Niluluto yan madalas sa amin with Ox tail, bulalo or pato.

    Medyo pinaghihinay hinay kami noon pag yan ang ulam kasi masyadong masustansya:) Di ko lang sure kung dahil sa Sibut(may ginseng kasi ata yan) or sa choice of meat na ginagamit (baka, pato, etc)

    Salamat! :)

    • says

      Sibut is different, I think. It yields a darker broth as the barks (goji berries, Chinese foxglove, ginseng, Chinese lovage root and Chinese licorice as far as I know) in the mixture are darker too. I’ve used sibut and even the aroma and flavor are different.

  2. Doddie Householder says

    Connie,

    That pack is for the Korean Samgyetang chicken. To cook Samgyetang, you stuff glutinous rice, whole peeled garlic and the contents of that pack inside a chicken. A rooster is said to be better. Put the chicken in a stone pot or palayok. Cover with water and cook over medium/low heat (take care in skimming off the scum). After an hour, the chicken is ready and is perfect for the summer heat. Koreans believe there are cooling qualities in that chicken dish.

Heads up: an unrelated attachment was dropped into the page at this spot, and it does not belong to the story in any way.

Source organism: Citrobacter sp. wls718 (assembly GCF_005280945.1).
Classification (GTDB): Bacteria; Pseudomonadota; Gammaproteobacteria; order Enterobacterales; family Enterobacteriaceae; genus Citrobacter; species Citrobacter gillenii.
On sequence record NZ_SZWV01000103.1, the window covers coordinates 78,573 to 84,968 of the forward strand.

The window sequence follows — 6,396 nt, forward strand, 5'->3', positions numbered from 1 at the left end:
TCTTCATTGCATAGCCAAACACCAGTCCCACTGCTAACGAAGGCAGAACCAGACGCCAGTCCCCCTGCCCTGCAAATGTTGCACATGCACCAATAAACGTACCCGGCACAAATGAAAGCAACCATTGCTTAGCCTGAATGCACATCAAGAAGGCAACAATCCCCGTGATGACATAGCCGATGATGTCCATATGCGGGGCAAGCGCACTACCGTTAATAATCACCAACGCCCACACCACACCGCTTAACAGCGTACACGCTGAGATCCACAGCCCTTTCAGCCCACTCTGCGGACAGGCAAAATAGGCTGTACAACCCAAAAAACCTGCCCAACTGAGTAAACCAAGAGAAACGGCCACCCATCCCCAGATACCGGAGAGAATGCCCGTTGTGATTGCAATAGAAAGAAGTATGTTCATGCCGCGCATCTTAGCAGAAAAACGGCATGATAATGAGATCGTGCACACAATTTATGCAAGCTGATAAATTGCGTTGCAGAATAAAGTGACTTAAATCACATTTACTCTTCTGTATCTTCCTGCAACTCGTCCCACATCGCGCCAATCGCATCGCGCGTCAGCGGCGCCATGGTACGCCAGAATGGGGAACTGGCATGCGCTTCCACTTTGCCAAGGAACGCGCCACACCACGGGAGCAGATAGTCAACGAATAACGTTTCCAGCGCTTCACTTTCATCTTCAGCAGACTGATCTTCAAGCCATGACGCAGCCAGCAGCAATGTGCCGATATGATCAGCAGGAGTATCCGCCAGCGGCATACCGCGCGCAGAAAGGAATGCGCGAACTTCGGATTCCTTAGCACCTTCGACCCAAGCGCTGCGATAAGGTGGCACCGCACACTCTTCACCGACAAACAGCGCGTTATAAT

3. peterb says

    Distributed by Madison Square Marketing, the same group that distributes some of the other oriental goodies that i buy such as dashi, mirin, etc. I get mine from Robinson’s though i never noticed that. Matingnan nga mamaya. Thanks!

  4. rochie says

    I have to find that pack, by hook or by crook. Imagine, my husband and I still go to the Quezon Blvd. branch of Ma Mon Luk in Quiapo for a taste of our favorite mami. And we are based here in Bulacan. In the mid 70′s, I had a student at Maryknoll whose boyfriend was a son of the Ma Mon Luk owner. I always wanted to tell her to ask her bf the secret of their mami and pancit dishes ( there were a lot of choices then) but I never had the guts to. After more than 30 years, I got my answer, thanks to you.

  5. kimme says